Unlike many others who suffer from anxiety, Caroline had got through her teens without mishap. Everything had also gone swimmingly for her during college, and afterwards she was lucky enough to get an internship, which led to a job. "After college, in 2010, 2011, there were no real jobs. I knew I'd have to work for free for a while, and my parents were very understanding. I got great experiences, learning the ropes in different workplaces. Then I went in at intern level to, which I loved, and over three years I worked my way up to become editor of the site," she notes, adding, "it was an amazing opportunity, I was flying off on junkets interviewing movie stars, I was writing theatre and music features; it was all great for a 23, 24-year-old."

During her stint at the website, she was headhunted to join another company and this is when her anxiety levels changed dramatically; she is keen to stress that it wasn't the company's fault. "I had just moved out of my parents' house and moved in with my boyfriend. I think I was bubbling under with stress for a while, and then the job changes triggered it. I got really sick and had to leave the job," Caroline explains, adding, "I had acute stomach problems, which I ignored at first, then I started obsessing over what it could be. I even thought, because I had moved from the Northside to the Southside, 'am I allergic to the south-Dublin water or something?' I refused to accept that maybe it was stress, but when I thought about it more, I realised that being very ill coincided so much with changing jobs that I couldn't really deny it", she notes.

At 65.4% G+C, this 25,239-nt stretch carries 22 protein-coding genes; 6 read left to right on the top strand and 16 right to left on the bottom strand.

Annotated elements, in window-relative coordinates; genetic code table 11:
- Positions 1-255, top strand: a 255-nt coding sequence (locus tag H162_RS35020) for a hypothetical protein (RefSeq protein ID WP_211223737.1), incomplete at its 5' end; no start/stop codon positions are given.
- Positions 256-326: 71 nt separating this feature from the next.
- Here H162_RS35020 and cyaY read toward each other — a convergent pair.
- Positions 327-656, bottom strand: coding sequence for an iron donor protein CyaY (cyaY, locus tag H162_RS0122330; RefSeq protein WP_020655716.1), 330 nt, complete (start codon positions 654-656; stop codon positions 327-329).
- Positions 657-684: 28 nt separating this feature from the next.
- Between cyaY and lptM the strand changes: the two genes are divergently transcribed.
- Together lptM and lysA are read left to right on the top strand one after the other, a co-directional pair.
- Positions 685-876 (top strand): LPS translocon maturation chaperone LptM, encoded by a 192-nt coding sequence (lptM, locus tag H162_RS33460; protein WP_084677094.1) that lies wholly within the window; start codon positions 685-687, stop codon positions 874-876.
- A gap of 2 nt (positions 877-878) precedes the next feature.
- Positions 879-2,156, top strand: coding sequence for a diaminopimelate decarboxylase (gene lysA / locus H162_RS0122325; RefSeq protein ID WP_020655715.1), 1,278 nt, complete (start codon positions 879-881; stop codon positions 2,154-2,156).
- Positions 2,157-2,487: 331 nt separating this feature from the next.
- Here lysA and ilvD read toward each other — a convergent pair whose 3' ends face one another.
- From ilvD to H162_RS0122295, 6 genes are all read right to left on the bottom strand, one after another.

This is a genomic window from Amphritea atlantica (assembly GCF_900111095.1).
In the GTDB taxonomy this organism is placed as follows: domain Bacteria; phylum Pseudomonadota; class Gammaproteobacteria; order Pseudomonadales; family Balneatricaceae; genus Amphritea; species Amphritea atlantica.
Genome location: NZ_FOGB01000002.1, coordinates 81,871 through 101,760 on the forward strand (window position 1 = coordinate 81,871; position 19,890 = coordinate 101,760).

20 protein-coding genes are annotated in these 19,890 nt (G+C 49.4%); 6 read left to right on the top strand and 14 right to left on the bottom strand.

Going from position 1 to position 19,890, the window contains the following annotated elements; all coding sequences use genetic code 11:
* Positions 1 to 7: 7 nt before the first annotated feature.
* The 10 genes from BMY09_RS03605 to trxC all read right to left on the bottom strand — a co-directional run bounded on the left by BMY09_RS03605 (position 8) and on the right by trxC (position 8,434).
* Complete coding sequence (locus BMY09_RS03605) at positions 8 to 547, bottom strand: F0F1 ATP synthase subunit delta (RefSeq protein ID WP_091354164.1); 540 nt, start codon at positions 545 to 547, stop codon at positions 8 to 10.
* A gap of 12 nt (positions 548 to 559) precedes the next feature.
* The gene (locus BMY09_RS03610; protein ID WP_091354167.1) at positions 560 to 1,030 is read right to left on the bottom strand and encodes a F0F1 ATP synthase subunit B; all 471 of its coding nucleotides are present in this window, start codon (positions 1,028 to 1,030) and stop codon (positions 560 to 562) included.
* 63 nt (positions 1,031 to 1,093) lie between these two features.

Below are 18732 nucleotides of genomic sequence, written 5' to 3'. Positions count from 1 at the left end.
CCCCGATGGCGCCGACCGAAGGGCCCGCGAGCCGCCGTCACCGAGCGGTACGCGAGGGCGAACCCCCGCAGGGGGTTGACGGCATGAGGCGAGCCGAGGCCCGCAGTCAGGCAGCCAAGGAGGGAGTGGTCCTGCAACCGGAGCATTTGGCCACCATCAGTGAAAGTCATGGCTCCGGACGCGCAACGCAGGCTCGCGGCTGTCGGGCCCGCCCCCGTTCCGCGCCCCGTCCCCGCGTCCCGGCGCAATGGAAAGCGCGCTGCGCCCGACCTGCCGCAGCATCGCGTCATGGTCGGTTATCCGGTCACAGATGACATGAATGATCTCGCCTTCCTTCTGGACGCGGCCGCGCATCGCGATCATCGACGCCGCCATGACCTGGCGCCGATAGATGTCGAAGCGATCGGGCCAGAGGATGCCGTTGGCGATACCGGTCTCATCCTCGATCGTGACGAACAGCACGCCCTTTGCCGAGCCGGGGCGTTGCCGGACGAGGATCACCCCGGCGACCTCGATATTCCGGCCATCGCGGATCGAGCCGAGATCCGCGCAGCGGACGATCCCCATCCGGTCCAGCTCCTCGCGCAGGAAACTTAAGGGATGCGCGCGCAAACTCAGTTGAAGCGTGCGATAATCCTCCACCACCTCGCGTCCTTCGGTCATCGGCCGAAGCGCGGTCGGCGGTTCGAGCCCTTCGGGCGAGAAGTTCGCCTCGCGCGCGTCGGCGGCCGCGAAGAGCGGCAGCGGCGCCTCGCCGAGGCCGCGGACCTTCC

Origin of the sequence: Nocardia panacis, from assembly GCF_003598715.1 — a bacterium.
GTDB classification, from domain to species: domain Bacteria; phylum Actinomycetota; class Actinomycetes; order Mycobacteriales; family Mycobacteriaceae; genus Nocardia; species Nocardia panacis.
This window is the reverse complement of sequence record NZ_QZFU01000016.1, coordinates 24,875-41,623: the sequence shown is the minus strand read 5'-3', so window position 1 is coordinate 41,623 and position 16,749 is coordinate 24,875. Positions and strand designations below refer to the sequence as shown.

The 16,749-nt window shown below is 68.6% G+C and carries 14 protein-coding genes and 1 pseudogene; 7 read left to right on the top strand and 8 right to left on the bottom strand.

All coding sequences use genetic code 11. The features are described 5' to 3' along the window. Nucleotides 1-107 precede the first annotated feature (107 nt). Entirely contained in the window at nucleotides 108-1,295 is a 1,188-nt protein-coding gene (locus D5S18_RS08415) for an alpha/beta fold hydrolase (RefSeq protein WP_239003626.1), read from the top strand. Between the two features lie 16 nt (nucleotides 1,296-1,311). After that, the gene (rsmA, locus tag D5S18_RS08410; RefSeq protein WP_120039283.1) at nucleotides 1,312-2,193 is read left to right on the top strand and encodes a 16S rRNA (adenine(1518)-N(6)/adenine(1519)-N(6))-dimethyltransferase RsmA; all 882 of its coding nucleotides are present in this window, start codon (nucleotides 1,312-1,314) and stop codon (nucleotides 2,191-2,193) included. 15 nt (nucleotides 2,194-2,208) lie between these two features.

The doctors focused on the stomach problems, but that was just a symptom, and eventually Caroline started to have full-blown panic attacks. "Finally, my body cranked it up a notch. I'd wake up in the morning with aches and pains all over my body, as if I had the flu, and trembling. It completely destroyed me for a while, not understanding what was happening. It was a hugely upsetting time, and I remember thinking, 'Everyone is getting on with their lives - God, am I the only one?'" Caroline recalls, adding "I felt I had done it to myself. But there's such a physiological thing going on, you can't just decide to snap out of it; to go and have a cup of tea and get over it. All your hormones are all over the place, Even if you think you've figured it out, your body needs time. I couldn't sleep, literally, for about three months," she recalls with a shudder.